Non-surgical obesity treatments include diet therapy, behavior modification, and medications. Several studies have shown a high incidence (90%) of failure for morbidly obese patients to sustain long-term weight loss with any form of non-operative treatment (3) (4). The documented ineffectiveness of all non-surgical treatment methods to achieve and maintain significant weight loss has led to numerous surgical techniques in the management of severe obesity. A National Institute of Health (United States) Consensus Statement published in 1991 noted that "Published studies of medical approaches to the treatment of obesity include few reports or indications of efficacy in persons with clinically severe obesity." The report also noted that "gastric restrictive or bypass procedures could be considered for well-informed and motivated patients with acceptable operative risks." (5)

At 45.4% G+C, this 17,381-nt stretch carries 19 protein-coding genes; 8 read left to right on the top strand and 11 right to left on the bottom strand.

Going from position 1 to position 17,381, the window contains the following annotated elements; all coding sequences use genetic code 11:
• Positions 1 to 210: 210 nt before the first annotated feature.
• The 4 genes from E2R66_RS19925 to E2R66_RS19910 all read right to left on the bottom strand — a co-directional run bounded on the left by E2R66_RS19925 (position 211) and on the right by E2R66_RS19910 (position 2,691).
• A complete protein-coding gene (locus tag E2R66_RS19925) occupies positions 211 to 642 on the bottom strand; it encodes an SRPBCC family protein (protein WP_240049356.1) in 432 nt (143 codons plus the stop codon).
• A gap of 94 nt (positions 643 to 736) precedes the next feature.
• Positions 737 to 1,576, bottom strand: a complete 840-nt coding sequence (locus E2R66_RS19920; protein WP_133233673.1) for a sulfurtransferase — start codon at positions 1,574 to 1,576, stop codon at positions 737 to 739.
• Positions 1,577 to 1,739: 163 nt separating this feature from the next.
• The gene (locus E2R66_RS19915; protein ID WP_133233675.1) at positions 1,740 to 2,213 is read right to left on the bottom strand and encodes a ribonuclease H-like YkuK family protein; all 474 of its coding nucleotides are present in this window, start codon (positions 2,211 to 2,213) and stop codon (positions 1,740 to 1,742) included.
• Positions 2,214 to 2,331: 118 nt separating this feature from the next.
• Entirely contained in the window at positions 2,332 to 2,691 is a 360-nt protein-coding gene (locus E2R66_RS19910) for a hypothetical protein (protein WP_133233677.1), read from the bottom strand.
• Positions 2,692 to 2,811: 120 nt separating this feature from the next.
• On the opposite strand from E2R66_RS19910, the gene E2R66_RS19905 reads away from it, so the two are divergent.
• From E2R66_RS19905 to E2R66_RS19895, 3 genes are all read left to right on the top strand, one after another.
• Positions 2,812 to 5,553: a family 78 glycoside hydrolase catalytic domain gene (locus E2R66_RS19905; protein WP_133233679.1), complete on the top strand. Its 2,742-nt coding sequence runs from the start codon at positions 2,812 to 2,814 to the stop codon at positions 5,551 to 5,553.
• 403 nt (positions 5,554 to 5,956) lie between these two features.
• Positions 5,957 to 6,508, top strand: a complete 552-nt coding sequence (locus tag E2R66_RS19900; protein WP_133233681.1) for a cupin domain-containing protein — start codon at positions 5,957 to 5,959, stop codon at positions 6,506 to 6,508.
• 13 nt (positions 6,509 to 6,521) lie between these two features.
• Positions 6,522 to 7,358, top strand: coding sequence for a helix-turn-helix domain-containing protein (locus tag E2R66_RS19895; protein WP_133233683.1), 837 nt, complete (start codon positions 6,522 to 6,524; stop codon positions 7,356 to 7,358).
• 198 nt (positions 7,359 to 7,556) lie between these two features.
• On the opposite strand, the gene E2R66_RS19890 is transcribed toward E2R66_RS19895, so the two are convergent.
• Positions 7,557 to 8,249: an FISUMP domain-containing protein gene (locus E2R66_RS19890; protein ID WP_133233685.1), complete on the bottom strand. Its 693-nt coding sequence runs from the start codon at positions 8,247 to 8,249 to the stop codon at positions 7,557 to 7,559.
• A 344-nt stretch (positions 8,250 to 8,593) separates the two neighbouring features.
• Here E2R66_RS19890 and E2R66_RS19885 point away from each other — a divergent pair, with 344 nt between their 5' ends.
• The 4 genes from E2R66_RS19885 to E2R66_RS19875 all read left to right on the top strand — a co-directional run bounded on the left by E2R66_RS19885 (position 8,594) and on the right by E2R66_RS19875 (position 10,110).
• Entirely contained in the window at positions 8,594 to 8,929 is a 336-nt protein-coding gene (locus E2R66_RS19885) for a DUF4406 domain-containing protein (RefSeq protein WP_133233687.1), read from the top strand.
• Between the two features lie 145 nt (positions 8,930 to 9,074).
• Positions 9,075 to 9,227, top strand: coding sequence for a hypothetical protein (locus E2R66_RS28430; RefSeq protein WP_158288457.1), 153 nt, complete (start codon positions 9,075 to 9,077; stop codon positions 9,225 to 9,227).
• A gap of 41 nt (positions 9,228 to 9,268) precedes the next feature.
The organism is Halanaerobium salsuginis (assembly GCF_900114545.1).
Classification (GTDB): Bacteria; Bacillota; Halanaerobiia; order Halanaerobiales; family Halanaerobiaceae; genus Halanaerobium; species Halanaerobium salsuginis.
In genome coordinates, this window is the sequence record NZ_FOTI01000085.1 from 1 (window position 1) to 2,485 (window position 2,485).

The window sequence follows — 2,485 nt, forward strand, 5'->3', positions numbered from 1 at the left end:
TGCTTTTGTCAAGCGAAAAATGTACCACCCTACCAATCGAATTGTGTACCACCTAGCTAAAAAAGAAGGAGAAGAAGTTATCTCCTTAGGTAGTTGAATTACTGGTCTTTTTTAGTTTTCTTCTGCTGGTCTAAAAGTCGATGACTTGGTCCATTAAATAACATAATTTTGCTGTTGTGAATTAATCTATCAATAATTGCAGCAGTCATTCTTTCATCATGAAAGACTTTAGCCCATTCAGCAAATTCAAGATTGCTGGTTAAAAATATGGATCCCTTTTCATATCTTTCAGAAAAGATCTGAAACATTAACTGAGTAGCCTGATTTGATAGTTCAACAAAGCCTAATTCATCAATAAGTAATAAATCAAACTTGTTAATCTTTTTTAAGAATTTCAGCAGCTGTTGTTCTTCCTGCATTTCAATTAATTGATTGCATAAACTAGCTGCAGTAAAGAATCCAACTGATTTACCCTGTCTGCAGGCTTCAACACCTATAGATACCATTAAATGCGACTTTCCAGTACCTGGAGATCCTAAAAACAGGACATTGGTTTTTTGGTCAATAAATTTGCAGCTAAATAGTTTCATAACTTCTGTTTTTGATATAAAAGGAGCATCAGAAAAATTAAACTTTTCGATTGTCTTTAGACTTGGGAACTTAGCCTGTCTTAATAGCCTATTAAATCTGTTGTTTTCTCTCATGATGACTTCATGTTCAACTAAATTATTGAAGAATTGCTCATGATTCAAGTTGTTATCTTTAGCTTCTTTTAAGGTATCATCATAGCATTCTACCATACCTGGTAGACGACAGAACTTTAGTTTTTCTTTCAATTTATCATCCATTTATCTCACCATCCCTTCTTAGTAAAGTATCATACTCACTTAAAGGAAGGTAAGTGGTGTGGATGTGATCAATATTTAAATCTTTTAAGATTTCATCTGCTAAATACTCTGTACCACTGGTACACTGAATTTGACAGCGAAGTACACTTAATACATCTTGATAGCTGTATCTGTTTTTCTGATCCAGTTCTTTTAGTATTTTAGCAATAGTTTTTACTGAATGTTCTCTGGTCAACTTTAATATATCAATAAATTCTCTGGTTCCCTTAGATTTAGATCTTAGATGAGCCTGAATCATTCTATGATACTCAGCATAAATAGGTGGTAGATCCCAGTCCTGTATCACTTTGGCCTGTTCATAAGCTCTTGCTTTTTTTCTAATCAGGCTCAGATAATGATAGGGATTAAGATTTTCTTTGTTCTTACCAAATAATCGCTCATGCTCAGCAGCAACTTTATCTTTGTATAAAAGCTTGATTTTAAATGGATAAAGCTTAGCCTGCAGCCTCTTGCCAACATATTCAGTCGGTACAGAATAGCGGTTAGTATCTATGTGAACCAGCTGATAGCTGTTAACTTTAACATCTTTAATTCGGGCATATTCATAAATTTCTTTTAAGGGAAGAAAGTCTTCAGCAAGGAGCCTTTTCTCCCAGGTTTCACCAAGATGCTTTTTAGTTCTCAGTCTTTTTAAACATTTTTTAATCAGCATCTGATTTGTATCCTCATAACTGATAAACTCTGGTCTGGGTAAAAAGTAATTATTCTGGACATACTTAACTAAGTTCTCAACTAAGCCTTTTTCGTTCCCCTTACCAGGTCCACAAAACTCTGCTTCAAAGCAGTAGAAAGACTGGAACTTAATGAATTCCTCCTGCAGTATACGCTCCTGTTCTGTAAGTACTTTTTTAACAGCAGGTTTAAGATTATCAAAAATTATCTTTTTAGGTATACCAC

Other studies have indicated that treating obesity surgically is more effective at producing and maintaining weight loss than the long-term management of the associated co-morbidities through conventional medical therapy (6). For individuals who are morbidly obese (BMI greater than 35) and who have failed to maintain weight loss through medical treatment, diet and behavior modification, surgery has been recommended as an option.